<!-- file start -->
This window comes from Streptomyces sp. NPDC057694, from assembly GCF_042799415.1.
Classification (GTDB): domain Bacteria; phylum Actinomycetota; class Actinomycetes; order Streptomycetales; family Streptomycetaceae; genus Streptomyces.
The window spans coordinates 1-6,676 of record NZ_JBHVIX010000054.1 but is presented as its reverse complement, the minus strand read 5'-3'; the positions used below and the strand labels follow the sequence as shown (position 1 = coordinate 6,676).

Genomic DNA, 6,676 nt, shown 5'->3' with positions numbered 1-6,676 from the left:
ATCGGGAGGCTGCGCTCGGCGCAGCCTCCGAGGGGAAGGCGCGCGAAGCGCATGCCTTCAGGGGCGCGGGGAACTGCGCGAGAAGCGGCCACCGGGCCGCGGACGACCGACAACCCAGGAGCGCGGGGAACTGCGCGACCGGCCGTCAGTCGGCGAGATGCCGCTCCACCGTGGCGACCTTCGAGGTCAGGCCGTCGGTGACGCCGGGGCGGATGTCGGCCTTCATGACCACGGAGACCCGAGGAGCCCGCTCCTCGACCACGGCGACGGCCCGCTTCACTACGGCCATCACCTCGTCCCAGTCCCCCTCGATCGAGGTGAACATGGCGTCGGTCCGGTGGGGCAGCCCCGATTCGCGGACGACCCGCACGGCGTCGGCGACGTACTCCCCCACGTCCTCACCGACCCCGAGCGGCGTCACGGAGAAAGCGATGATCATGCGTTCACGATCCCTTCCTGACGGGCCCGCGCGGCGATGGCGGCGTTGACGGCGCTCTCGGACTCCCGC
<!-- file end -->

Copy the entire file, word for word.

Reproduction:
This window comes from Streptomyces sp. NPDC057694, from assembly GCF_042799415.1.
Classification (GTDB): domain Bacteria; phylum Actinomycetota; class Actinomycetes; order Streptomycetales; family Streptomycetaceae; genus Streptomyces.
The window spans coordinates 1-6,676 of record NZ_JBHVIX010000054.1 but is presented as its reverse complement, the minus strand read 5'-3'; the positions used below and the strand labels follow the sequence as shown (position 1 = coordinate 6,676).

Genomic DNA, 6,676 nt, shown 5'->3' with positions numbered 1-6,676 from the left:
ATCGGGAGGCTGCGCTCGGCGCAGCCTCCGAGGGGAAGGCGCGCGAAGCGCATGCCTTCAGGGGCGCGGGGAACTGCGCGAGAAGCGGCCACCGGGCCGCGGACGACCGACAACCCAGGAGCGCGGGGAACTGCGCGACCGGCCGTCAGTCGGCGAGATGCCGCTCCACCGTGGCGACCTTCGAGGTCAGGCCGTCGGTGACGCCGGGGCGGATGTCGGCCTTCATGACCACGGAGACCCGAGGAGCCCGCTCCTCGACCACGGCGACGGCCCGCTTCACTACGGCCATCACCTCGTCCCAGTCCCCCTCGATCGAGGTGAACATGGCGTCGGTCCGGTGGGGCAGCCCCGATTCGCGGACGACCCGCACGGCGTCGGCGACGTACTCCCCCACGTCCTCACCGACCCCGAGCGGCGTCACGGAGAAAGCGATGATCATGCGTTCACGATCCCTTCCTGACGGGCCCGCGCGGCGATGGCGGCGTTGACGGCGCTCTCGGACTCCCGC